Only 1 week and 1 day until Thanksgiving! Thanksgiving is one of my personal favorite holidays; what could be better than getting together with friends & family, enjoying good food, and of course, watching football! The freedom to be able to enjoy all those things is something I am extremely thankful for.
However, for a lot of people, Thanksgiving (and the other fall and winter holidays) can pose a big challenge. These holidays represent high amounts of stress due to food temptations and not being able to stick to their normal routines. For example, people who have diabetes often struggle to maintain control of their blood sugars because of all the “sweet treats” available, not to mention all the starchy foods! And of course people who are working on losing weight often suffer set backs during this time. Then there are those with food allergies who have to be careful, while trying to enjoy food made by other people who may not be as mindful of their allergies. What should these folks do?
There are tools to manage “food stressors” during the holiday season, that are often suggested for people with diabetes, yet can easily be used by people who are working on weight loss as well. One tool is to practice what is referred to as the “plate method.” Ideally you would be using a plate no larger than 9 inches in diameter. You fill half of your plate with non-starchy vegetables (preferably not loaded with extra fat!), a quarter of your plate with carbohydrate (such as a potato, rice, pasta, etc.), and the other quarter with protein. This leaves you with 2 additional “carbohydrate choices” to choose from. This could be in the form of a side roll, a small dessert or fruit salad. If there is a “buffet” that includes several types of “starch” or carbohydrate items that you would like to choose, try to limit your portion sizes to ¼ cup each (1 carbohydrate choice for most “scoop-able” items is half a cup). That way you can still limit your TOTAL carbohydrate choices to 3 per meal.
If you suffer from food allergies, tell the hostess what foods you need to avoid. Make sure you also bring something with you that is safe for you to eat. That way if the host is unable to prepare foods that are suitable for you, you will still have something to enjoy during the festivities.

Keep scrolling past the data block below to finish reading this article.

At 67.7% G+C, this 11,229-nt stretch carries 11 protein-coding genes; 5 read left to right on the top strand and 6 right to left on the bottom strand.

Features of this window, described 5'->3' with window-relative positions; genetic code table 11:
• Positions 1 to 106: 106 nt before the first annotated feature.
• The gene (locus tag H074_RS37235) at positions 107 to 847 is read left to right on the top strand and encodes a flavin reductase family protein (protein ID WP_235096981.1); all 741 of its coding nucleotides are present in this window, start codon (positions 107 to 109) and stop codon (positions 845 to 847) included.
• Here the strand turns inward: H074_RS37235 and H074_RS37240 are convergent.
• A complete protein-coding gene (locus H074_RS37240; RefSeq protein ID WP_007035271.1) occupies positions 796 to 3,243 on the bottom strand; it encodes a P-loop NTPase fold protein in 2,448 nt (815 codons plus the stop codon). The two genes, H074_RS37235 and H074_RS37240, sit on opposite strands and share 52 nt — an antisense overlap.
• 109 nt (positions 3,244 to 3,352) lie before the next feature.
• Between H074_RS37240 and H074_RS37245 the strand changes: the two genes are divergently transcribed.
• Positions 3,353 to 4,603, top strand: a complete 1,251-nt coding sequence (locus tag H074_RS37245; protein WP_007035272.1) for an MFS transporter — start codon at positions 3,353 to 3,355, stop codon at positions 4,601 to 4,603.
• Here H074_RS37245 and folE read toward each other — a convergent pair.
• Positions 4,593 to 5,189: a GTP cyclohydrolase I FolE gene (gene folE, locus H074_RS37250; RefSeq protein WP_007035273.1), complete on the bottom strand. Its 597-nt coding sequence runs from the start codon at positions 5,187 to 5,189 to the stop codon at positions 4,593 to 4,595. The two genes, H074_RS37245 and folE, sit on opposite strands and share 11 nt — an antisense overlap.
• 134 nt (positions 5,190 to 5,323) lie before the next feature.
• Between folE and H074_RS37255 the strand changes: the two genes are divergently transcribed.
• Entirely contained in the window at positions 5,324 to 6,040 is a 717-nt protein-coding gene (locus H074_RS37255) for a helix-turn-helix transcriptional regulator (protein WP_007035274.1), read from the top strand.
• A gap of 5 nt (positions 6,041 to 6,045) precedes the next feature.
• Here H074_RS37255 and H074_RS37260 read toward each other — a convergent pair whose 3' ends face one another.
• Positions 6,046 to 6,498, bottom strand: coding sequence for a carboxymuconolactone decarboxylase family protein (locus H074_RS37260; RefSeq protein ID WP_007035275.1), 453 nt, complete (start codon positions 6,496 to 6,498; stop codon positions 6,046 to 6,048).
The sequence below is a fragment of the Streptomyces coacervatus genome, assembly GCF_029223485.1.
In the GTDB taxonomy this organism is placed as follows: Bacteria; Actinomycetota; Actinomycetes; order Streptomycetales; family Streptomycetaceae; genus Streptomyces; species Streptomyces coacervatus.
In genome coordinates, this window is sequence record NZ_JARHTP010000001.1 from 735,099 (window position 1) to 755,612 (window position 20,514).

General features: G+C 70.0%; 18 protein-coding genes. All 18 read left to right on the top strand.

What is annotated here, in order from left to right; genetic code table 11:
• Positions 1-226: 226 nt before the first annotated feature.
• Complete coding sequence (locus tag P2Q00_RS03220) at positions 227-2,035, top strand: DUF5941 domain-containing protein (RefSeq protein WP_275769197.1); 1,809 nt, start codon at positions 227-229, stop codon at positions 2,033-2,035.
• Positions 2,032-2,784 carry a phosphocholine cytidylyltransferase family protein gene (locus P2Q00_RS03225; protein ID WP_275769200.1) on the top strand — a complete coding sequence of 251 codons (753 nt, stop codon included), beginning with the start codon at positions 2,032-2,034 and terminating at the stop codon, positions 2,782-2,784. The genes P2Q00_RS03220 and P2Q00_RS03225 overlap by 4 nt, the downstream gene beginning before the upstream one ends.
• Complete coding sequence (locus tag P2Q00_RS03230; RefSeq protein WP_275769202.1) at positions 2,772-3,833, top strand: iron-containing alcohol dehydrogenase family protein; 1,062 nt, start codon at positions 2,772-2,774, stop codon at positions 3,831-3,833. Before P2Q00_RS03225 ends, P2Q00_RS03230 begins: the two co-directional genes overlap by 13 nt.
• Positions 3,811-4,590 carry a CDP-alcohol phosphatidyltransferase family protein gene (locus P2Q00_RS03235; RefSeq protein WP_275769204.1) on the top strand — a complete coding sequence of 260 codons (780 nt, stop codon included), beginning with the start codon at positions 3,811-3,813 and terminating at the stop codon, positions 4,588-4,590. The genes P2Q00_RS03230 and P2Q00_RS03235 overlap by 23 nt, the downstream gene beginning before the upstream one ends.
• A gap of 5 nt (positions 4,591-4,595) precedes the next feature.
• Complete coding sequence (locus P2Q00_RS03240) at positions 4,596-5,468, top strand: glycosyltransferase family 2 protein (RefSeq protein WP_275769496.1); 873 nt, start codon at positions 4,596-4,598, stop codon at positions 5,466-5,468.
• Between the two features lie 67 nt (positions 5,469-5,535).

My family has what most Americans think of as “typical” food for the holiday: turkey and dressing, rolls, green bean casserole, cranberry sauce, and pumpkin pie. We usually have some other items too, but these vary year to year. Some of these additions include pecan pie, banana/blueberry pie (my personal contribution, which is a recipe I got from a college roommate years ago that I have made slight modifications to), fruit salad, carrot soufflé, broccoli casserole, garlic biscuits, etc. Because I am a registered dietitian/coach/HFS, I am the designated “healthy cook” in the family. I always try to make sure whatever items I am contributing are reduced fat (if not low fat), and reduced sugar. This enables our friends and family to have some “healthy options” to choose from, in addition to all the other “treats” that are sure to grace the table.
Another important tip is to not forget what the "spirit" of Thanksgiving is. A lot of us lose sight of what we are truly celebrating and end up focusing solely on food and sales! Let’s all try to remember the reason for the holiday and to be thankful for where we are at in life. No matter how “bad” things may get, there is always something we can be thankful for. If you are interested in learning more about the history of the holiday, here is a good short story on the subject.
You may also want to consider volunteering with friends or family members at a local shelter that serves Thanksgiving meals to the underserved. This is another good way to remind ourselves of how much we have to be thankful for.
If you can, participate in some kind of fun run or walk. A lot of cities hold “turkey trots” on Thanksgiving Day that allow you to get in some exercise before eating. If that is just not possible, try to enjoy some type of physical activity a couple of hours after the big meal; go for a walk, start up a game of basketball or touch football, or even pull out the Wii! There are lots of things to enjoy during the holiday besides food.